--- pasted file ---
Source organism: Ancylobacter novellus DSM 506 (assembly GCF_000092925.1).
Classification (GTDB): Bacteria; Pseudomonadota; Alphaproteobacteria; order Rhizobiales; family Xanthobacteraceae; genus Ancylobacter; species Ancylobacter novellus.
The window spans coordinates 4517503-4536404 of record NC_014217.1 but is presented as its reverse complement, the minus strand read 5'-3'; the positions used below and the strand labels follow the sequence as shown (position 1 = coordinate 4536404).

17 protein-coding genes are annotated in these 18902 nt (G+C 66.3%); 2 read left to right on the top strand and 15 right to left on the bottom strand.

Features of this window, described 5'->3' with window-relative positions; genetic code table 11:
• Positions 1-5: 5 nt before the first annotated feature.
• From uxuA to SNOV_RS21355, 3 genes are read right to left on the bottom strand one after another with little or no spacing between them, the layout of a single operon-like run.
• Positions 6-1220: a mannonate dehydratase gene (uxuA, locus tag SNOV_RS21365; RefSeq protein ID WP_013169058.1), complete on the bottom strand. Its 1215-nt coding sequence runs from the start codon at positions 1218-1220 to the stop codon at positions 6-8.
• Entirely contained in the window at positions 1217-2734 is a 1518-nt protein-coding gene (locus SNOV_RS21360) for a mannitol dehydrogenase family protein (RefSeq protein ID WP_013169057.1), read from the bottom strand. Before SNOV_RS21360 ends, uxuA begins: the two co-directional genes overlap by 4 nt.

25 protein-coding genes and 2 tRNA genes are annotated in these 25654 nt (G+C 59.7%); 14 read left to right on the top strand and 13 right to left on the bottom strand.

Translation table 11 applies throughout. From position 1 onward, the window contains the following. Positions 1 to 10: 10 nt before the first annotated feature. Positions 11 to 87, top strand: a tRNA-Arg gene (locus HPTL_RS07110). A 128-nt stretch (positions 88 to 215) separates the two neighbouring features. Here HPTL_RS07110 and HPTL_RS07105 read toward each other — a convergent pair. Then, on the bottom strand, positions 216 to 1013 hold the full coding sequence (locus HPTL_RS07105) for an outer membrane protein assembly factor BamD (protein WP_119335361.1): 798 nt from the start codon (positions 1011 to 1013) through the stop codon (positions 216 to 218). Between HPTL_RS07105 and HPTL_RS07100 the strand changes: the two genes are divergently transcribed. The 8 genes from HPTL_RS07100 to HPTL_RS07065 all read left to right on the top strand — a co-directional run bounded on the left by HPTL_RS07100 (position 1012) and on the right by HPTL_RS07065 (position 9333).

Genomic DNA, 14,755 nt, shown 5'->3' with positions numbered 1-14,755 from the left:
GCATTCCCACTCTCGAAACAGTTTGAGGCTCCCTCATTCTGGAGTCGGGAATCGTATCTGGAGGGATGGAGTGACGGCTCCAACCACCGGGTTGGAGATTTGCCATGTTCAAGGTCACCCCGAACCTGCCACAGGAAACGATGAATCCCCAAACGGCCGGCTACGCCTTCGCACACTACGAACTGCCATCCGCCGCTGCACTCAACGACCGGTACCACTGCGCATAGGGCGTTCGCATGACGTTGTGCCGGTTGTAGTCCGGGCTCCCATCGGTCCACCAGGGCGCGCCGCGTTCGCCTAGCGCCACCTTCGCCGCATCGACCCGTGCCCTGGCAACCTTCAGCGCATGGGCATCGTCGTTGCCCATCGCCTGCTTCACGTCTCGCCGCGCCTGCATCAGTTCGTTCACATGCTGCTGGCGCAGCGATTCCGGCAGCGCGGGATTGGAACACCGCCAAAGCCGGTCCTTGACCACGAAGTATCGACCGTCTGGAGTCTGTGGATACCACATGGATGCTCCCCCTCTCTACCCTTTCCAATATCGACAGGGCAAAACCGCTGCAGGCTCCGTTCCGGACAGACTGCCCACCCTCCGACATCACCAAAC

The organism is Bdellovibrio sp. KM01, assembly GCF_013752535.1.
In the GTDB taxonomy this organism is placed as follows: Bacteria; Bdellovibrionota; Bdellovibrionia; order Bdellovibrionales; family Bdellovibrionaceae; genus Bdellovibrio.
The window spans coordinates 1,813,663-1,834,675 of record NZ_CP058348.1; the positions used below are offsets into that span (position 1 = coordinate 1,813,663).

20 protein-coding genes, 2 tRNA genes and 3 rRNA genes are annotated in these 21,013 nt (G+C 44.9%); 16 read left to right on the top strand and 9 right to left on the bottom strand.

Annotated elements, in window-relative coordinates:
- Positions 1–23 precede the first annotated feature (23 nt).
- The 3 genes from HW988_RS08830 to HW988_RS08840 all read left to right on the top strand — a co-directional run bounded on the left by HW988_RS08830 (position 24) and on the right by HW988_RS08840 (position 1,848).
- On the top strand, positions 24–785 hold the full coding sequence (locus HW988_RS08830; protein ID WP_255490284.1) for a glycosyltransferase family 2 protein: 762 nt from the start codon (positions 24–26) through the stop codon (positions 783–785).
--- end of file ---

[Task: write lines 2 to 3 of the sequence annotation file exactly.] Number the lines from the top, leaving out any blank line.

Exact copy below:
Classification (GTDB): Bacteria; Pseudomonadota; Alphaproteobacteria; order Rhizobiales; family Xanthobacteraceae; genus Ancylobacter; species Ancylobacter novellus.
The window spans coordinates 4517503-4536404 of record NC_014217.1 but is presented as its reverse complement, the minus strand read 5'-3'; the positions used below and the strand labels follow the sequence as shown (position 1 = coordinate 4536404).